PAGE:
Emotional Attachment

Today I read a post over at Zen Habits about Simplifying your Life with Balance and part of the post really resonated with me. In our lives we become emotionally attached to things regardless of what they are. I know that in the past I have kept little rocks from trips because of something that had happened as a reminder. But at the end of the day I still have the memory and now I’m just carting a rock around (they’ve been tossed out). Does that diminish the emotional value of the memento? No it doesn’t but having too many of these can become a very large rock collection.

This emotional attachment by itself is not a bad thing as long as there is balance (as the post says); the funny thing is when money comes into the picture that attachment becomes stronger. When you put your money behind something stupid you are more likely to stick with it no matter if it’s continuing to cost you money. Personally I’ve held onto things that i purchased long long after I stopped using them; mostly because I had paid a lot of money. I emotionally invested myself in that purchase and getting rid of it became hard for me (in my case it was an old laptop that i have since thrown out).

Why does money make the emotional attachment of our decisions so much harder to break?

Unfortunately I’m not a psychologist so I can’t fully answer this question but I can give some personal perspective. When we spend on on a purchase means we are trading our hard earned money and effort for that item. When we realize that the money has been spent in error or not been fully realized we carry a certain guilt with it especially if its a lot of money. We have trouble getting rid of something simply because of how much money we spent on it and personally I’ve seen the emotional attachment holding steady when logic has acknowledged the item was junk.

Since starting this blog a few years ago I have become much less materialistic in my ways (to the chagrin of my wife to can’t find me Christmas presents anymore). With that said I still feel the urge to spend on toys and gadgets that I won’t use. But what really helped me solidify the self control not to spend was experiencing this emotional attachment to that stupid laptop. I now understand that if I put money into something it is sunk money and it shouldn’t carry any additional weight. Does this mean it won’t ever happen again to me? No I might buy an iPad tomorrow and refuse to get rid of it for years even though I don’t use it. I am clearly aware that money I spend on something might mean my attachment to it is stronger so I try to really understand if the purchase is really an item I need.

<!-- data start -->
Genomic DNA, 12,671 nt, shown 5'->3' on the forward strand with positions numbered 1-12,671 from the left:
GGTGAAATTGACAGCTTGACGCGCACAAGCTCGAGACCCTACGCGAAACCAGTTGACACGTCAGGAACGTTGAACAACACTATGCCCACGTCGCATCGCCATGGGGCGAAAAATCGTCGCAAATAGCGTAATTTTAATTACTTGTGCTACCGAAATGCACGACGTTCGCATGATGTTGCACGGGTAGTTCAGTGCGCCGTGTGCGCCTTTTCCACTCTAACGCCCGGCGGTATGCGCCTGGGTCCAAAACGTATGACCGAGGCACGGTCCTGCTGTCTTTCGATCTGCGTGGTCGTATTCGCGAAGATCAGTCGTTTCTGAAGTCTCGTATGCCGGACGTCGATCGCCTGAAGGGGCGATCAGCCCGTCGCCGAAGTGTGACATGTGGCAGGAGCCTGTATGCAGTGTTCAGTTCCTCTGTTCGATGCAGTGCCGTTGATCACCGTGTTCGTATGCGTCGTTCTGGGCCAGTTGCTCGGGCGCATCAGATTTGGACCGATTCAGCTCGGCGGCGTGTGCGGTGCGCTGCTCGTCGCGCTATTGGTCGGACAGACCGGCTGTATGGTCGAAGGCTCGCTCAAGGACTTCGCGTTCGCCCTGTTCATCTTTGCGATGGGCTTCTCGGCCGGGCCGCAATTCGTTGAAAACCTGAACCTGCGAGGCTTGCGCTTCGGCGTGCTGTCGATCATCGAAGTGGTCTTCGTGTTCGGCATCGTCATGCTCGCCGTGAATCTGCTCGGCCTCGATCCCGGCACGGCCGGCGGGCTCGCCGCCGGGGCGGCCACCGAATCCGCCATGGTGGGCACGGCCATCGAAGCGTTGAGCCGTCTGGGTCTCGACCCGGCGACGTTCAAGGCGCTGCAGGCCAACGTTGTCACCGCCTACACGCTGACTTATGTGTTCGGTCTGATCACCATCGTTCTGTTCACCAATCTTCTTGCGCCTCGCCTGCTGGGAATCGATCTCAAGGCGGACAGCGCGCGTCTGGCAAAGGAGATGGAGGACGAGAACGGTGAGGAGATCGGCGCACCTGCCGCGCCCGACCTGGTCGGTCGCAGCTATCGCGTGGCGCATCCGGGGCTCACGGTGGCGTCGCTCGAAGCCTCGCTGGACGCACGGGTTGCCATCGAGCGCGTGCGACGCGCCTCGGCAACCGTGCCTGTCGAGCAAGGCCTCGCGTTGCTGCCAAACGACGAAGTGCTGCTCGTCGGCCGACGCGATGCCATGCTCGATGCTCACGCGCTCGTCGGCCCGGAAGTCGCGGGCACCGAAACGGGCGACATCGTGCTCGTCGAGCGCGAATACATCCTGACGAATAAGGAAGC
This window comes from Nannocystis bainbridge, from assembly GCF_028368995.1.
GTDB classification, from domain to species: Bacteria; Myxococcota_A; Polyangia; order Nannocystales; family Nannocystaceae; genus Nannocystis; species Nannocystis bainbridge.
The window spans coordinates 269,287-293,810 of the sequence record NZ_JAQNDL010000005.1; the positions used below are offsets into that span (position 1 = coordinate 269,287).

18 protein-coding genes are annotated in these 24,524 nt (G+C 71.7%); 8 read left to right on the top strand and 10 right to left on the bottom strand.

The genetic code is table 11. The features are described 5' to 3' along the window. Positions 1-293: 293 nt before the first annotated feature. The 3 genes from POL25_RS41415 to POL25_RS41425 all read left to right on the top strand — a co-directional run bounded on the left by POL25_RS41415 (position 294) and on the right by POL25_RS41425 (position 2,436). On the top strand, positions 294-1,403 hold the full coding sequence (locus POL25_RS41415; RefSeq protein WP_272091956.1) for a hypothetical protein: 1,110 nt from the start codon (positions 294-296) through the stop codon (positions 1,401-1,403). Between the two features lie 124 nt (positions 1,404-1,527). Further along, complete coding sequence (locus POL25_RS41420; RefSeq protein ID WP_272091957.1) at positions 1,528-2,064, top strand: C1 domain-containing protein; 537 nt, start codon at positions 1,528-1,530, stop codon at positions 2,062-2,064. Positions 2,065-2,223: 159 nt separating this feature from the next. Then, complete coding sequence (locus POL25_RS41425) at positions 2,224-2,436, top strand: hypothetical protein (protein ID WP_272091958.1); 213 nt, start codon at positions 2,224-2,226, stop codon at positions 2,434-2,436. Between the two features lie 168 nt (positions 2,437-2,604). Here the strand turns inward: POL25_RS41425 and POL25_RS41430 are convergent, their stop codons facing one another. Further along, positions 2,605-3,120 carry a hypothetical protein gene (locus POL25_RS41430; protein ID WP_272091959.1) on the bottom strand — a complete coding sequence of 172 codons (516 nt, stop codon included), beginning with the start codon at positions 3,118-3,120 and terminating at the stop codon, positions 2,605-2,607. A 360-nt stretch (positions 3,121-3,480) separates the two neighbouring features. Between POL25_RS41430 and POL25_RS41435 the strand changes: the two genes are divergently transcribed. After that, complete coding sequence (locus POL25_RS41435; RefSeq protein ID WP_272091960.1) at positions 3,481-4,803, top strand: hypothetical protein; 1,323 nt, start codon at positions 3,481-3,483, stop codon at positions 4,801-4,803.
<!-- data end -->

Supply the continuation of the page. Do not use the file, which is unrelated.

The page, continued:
Being emotionally attached to something in your life can make it incredibly hard to change; as long as you know where that attachment comes from it will make it easier for you to decide if you really want to keep that thing or activity in your life.

Net Worth Assessment (February)

Its now the middle of April and the grass is starting to show some signs of green and I am only now getting to posting my Net Worth Assessment from a couple months ago. No do not expect there to be any Enron like cover ups it was just a very busy period of time as my wife and I were looking for cottages and I am not playing a bit of catch up. I wanted to make sure these posts made it up and though they are late they are here.

The month of February was an interesting month because of the cottage hunting we ended up getting our house re-appraised. If you’ve ever done this and had the assessment go in your favor it has a huge impact to your bottom line. In other words if the house goes up in value you have more equity in the house. That is exactly what happened here. While the month over month differences were minimal the liabilities went down but which is good.

Here are the numbers:

Jan 31 Balance Feb 28 Balance
Consumer Credit $9,463.85
Lines of Credit $30,086.17
Mortgage $240,701.26
Car Loan $20,484.30
Total Liabilities $300,735.58
House $360,000.00 $375,000.00
Investments $40,790.25
Total Assets $400,790.25
Net Worth $100,054.67


% Increase

So Most of the important categories went down with the exception of consumer credit – I used some of this to pay for hotel rooms while we were running around looking for the cottage as well as a few other expenses (we went away for a weekend to treat ourselves). Other than this one splurge category everything seems to be in order. Even without the increase in the value of our house the increase would have been good.

Up next – the March numbers: this is where things get a bit wacky with two properties.

We Bought a Cottage!

Over the years there have been a few goals that both my wife and I have wanted to accomplish and one of these was to own a cottage. We nearly accomplished this a few years back but the deal fell through and rather than finding a new deal we decided to get married instead. I think this was the better choice personally. But the idea of owning a cottage for our own never really left and we’ve been keeping an eye on the market to see if anything was out there.